The purpose of this site has always been to be a of part of the public at the margins, less obviously dominated by capital interests.  Naturally, it takes time to maintain a blog.  There are long stretches when I was exclusively posting NYTimes headlines that I thought were important to remember at the time.  Looking back at some of those blog posts, you notice the arc of my political interests.  I’ll link to a representative sample here:

Early

The School Lunch Barometer – NYTimes.com

Alcatraz American Indian Occupation Graffiti Preserved – NYTimes.com

Mid-Range

Good Neighbors, Bad Border – NYTimes.com

http://www.jonathanbfisher.net/2012/05/01/the-imperiled-promise-of-college-nytimes-com/

http://www.jonathanbfisher.net/2014/07/22/its-another-perfect-day-in-tibet-nytimes-com/

Recent Past

Ideology Seen as Factor in Closings in University of North Carolina System – NYTimes.com

 

Greatest Hits from my Masters’ in Ed. Studies

The doctoral program application continues.  And as I dive back into the writing I did for my MEd. degree nearly five years ago now, I’ll be posting some of the writing I am most proud of from those heady pre- and immediately post-fatherhood days.

I am happy to find that, rereading these pieces, though I stand by their learning value to me personally, my thinking has continue to evolve.  And I am able to see much more clearly now some of the mistakes in thinking that I was making then.  For instance, in this introduction to my capstone MEd project, which I conducted mostly remotely (from Japan) after my son was born in October 2013, I identify the current U.S. political regime as a “neo-conservative” one.  Nowadays I’m pretty certain I would use “neoliberal” to describe the Obama Administration and Anarcho-Capitalist to describe the majority Republican Congress of those years.  I think this is largely due to a certain residual confusion I had then about the philosophies and projects underlying the American political parties.  And certainly, trying to see all of these categories through a Progressive, early 20th century lens adds to the confusion.  But I think now I’ve got a better grip on some of the things I was writing about then.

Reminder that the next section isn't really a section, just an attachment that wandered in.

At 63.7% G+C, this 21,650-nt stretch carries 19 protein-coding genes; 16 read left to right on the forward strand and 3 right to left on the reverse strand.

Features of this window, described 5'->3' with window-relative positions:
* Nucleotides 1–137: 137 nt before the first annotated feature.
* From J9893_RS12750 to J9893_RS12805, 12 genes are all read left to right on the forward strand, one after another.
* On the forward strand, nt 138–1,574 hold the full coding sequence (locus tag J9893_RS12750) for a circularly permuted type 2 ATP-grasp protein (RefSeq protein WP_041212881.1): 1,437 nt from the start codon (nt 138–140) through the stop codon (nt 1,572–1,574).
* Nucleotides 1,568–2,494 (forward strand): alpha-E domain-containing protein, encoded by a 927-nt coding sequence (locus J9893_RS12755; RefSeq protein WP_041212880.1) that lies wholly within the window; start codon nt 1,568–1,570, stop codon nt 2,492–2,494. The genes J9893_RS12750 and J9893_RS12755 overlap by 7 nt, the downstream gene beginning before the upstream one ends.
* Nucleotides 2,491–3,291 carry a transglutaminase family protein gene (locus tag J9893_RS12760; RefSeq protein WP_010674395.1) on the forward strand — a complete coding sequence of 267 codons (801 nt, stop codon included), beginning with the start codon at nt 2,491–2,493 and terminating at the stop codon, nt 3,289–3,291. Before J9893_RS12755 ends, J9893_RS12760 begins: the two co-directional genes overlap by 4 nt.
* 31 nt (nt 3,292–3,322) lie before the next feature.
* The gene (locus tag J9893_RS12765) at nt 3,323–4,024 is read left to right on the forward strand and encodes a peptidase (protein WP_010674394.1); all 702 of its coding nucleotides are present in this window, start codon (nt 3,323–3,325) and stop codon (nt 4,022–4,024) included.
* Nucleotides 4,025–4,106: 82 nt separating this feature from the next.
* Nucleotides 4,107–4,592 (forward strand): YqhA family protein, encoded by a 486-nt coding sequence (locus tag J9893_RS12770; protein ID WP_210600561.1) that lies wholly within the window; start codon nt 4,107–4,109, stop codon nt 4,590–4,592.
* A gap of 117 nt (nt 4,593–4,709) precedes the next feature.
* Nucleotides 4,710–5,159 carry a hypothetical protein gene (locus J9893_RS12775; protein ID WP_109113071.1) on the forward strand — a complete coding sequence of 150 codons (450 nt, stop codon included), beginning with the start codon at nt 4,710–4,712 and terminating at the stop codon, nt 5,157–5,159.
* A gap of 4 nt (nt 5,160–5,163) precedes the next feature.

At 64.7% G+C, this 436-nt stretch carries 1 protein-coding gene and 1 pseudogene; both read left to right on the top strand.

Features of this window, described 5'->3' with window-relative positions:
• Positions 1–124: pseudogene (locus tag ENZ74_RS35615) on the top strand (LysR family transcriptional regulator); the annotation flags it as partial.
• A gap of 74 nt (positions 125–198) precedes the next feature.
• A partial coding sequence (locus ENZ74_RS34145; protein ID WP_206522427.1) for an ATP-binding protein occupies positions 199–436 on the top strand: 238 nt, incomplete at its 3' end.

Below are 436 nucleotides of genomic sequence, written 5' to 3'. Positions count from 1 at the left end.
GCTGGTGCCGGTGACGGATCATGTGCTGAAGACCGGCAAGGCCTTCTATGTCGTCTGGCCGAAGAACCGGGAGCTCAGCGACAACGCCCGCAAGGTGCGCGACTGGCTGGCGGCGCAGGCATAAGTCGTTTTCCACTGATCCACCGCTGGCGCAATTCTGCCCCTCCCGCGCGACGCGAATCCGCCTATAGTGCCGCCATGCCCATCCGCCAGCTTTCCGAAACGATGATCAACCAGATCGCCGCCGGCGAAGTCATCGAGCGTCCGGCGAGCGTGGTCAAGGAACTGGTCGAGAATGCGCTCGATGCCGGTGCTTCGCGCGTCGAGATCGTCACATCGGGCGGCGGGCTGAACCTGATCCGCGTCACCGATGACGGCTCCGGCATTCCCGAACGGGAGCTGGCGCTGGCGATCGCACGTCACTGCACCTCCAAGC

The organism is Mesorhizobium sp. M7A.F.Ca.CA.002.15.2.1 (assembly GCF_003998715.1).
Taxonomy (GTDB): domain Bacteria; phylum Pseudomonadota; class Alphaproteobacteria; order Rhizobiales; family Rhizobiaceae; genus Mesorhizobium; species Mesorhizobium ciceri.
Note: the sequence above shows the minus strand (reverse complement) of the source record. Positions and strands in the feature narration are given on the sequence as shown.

EDST 580: Course Blog Introduction

AP World History Is Worth Saving

Teachers are pushing back against proposed changes they say would reframe AP World History as Eurocentric. Teaching Tolerance stands with them.

Source: AP World History Is Worth Saving

The College Board, which makes these tests, should be coming out with a response to all of the teachers who have told them what a terrible, dishonest switcheroo this would be.

Also, one argument that I didn’t hear Teaching Tolerance making has to do with other existing AP history courses– namely AP European and US History (and to some extent AP Art History) which between them seem to duplicate most of the material that would be covered in an AP world history course from 1400 to the present.